Single phase electric motors use a device called a starting capacitor to create a large phase shift to produce necessary torque during start up. Single phase motors will commonly have both a run capacitor and a starting capacitor. Starting capacitors differ from run capacitors by their relative capacitance value being much higher for a given physical size. The starting capacitor will usually be identified as having a black phenolic or plastic case and a recessed top where the connections are located.
As a byproduct of high capacity, they are only intermittent rated and can only be energized for a few seconds at a time. For this reason, a starting capacitor is usually one of the first components to fail on single phase electric motors.
A motor run capacitor is engaged in a circuit all the time for phase delay or power factor correction. They are common in HVAC units and larger single phase motors. They are oil cooled, in metal cases, and have fairly low capacitance ratings (such as 5 uf or 45 uf). Run capacitors are usually rated for 370V or 440V.
If you're sizing a capacitor to start with (and not merely replacing an old one), make sure that your capacitor voltage rating is 1.5x your line rated voltage. This is because the voltage ratings on AC capacitors are not RMS, but rather, peak to peak voltage.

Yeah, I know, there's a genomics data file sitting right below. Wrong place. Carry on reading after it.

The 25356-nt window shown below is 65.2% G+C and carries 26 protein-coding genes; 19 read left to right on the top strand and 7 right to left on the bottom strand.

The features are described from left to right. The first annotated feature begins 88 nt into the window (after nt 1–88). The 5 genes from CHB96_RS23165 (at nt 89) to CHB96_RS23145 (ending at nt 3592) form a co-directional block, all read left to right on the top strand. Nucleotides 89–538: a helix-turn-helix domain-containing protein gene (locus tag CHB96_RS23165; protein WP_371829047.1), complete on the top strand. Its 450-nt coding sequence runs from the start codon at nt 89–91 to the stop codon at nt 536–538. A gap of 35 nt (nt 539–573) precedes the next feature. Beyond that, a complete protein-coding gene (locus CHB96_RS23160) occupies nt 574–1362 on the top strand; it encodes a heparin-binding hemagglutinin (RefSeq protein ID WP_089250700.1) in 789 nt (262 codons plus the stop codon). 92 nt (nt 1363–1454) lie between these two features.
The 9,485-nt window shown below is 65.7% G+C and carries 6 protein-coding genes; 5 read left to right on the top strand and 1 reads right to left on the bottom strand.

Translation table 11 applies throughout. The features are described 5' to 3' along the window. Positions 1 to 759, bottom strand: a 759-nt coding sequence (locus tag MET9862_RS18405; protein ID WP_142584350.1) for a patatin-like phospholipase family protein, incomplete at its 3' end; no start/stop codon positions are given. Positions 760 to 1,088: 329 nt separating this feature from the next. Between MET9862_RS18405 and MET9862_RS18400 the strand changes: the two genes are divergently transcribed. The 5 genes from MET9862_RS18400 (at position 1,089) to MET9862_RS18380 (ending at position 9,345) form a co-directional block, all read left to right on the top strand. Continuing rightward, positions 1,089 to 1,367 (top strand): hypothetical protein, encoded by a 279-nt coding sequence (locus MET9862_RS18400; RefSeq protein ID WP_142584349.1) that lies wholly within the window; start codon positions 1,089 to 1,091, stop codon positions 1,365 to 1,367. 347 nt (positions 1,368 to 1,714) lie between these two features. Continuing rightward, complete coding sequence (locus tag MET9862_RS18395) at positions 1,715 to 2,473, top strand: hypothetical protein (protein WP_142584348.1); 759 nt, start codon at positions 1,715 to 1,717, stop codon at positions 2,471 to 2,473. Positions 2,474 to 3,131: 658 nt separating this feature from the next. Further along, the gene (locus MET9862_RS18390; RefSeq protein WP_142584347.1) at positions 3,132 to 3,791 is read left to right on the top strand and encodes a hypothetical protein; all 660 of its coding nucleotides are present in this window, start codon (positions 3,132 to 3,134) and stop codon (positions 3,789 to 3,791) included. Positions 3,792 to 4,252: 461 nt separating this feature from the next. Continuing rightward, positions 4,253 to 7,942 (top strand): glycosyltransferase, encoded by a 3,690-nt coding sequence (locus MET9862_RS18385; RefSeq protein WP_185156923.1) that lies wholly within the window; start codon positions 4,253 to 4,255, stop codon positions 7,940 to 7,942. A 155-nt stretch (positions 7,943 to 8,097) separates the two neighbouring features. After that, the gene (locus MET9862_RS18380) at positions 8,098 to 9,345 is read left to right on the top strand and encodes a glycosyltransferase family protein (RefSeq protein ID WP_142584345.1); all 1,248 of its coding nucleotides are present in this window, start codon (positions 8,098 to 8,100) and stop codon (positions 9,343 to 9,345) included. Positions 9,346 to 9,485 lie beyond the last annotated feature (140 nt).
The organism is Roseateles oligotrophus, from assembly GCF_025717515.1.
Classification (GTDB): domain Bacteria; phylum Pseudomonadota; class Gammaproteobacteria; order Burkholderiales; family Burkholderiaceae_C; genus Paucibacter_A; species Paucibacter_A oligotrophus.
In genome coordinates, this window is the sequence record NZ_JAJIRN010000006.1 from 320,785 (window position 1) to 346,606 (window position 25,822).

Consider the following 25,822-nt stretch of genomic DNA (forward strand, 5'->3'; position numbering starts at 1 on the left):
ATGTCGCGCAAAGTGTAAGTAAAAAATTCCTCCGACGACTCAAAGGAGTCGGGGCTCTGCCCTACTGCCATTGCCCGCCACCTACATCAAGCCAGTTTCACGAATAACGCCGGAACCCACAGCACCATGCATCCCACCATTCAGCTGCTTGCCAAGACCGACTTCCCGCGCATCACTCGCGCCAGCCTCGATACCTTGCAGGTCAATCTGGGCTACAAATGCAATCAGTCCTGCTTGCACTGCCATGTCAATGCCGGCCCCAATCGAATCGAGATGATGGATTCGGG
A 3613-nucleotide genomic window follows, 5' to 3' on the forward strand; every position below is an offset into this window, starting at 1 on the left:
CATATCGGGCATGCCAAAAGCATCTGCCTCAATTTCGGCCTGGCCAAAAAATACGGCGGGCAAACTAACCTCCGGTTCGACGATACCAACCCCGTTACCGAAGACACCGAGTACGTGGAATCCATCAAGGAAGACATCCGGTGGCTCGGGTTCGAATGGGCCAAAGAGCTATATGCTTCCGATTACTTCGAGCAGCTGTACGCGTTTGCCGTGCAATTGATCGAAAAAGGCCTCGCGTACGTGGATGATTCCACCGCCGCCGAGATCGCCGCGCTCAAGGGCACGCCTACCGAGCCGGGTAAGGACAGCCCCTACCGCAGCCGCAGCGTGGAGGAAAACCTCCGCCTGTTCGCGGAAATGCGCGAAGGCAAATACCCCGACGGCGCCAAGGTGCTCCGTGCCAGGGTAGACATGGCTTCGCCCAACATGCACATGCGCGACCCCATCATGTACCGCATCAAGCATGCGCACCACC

On 240V system, run capacitors are generally 370-440V, and in 480V systems, you'll often see 600V capacitors used. This is to account for the peak to peak voltage levels in the system.
Starting capacitors are usually physically bigger than run capacitors. They also tend to be larger in capacitance values (such as 430-516 uf). Their capacitance ratings come in a range instead of a set number, like in run capacitors. This is because the phase shift produced by running AC current through a start capacitor doesn't need to be as precise to get the motor turning during start up. Common voltage ratings for a starting capacitor are 110/125V, 165V, 220/250V, or 330V.